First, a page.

The Scottish Whisky Research Innovation Centre (SWRI) held a novel “Biotechnology Meets Co-product Innovation Day” on 19th February at their Edinburgh headquarters. Xanthella joined a number of other industrial biotechnology providers to present and discuss options for the Scottish whisky distillers in adding value to their co-products. It is estimated that the Scottish whisky manufacturing produces over 4 million tonnes of co-products in the shape of spent grains and nutrient rich pot ale every year. Traditionally these co-products have been used in farming or simply disposed of, but increasing whisky production and a desire to move to more circular economy measures has prompted the whisky industry to look more closely at its co-products to see if there are better solutions available.
Around sixty people attended the meeting, about half of which were senior management from the whisky industry itself, but there were also a number of representatives from the finfish aquaculture and feed sectors. They were interested in the possibilities of turning whisky co-products into fish feeds, or ingredients for fish feeds, as this would improve the security of supply and displace imports into Scotland. There was particular interest in the possibilities of removing the need to import fish meal. The major challenge in this is scale as the salmon feed companies use large quantities of fish meal or plant proteins, therefore any substitution would require large scale and predictable supply coming from whisky co-products.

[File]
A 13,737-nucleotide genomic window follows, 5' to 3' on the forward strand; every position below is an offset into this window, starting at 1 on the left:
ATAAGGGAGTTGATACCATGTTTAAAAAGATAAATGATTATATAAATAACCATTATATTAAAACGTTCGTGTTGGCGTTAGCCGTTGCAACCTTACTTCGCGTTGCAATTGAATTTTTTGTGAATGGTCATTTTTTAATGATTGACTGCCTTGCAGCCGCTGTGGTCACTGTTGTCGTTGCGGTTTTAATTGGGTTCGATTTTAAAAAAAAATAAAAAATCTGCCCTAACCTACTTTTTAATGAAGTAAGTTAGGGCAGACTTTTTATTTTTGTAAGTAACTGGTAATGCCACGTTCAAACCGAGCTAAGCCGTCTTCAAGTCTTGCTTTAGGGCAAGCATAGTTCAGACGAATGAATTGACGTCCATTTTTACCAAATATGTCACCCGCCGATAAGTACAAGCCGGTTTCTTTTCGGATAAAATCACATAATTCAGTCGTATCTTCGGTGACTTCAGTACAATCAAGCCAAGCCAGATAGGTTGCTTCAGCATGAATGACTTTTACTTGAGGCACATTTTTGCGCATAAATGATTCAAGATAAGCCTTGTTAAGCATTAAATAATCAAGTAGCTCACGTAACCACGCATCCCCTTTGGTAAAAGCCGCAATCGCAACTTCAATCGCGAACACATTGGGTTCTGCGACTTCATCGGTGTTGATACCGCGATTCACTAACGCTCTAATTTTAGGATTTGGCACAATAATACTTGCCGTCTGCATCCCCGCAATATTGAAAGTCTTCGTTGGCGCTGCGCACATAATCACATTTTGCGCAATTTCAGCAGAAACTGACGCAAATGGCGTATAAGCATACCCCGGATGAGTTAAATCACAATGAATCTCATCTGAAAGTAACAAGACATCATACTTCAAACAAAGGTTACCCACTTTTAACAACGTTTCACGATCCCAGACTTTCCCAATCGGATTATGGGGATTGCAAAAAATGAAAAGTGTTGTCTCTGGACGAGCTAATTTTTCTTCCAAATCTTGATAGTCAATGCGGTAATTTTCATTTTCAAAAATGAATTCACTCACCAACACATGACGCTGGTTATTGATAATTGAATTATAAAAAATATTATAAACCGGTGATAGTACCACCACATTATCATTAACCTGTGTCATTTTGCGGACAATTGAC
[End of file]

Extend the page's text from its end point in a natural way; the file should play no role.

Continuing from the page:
Xanthella outlined the Zero Waste Scotland funded ENBIO project and how this seeks to enhance rural economic activity through integrating fermentation CO2 and nutrients from whisky co-products with growing microalgae for high value products that could be used in Scotland’s aquaculture sector. Essential in this approach is to take full advantage of Scotland’s renewable energy resource. Douglas McKenzie from Xanthella explained their “LISA” (Local Integrated Systems Approach) strategy which seeks to evaluate and integrate local resources using a circular economy approach and shared with the delegates the progress on the Ardnamurchan photobioreactor array being built as part of the ENBIO project.
The meeting closed with a useful and entertaining “speed dating” session where the delegates went round all of the presenting companies and were able to ask them questions around their technologies. The event was deemed a success and particularly interesting because of its cross-sectorial nature.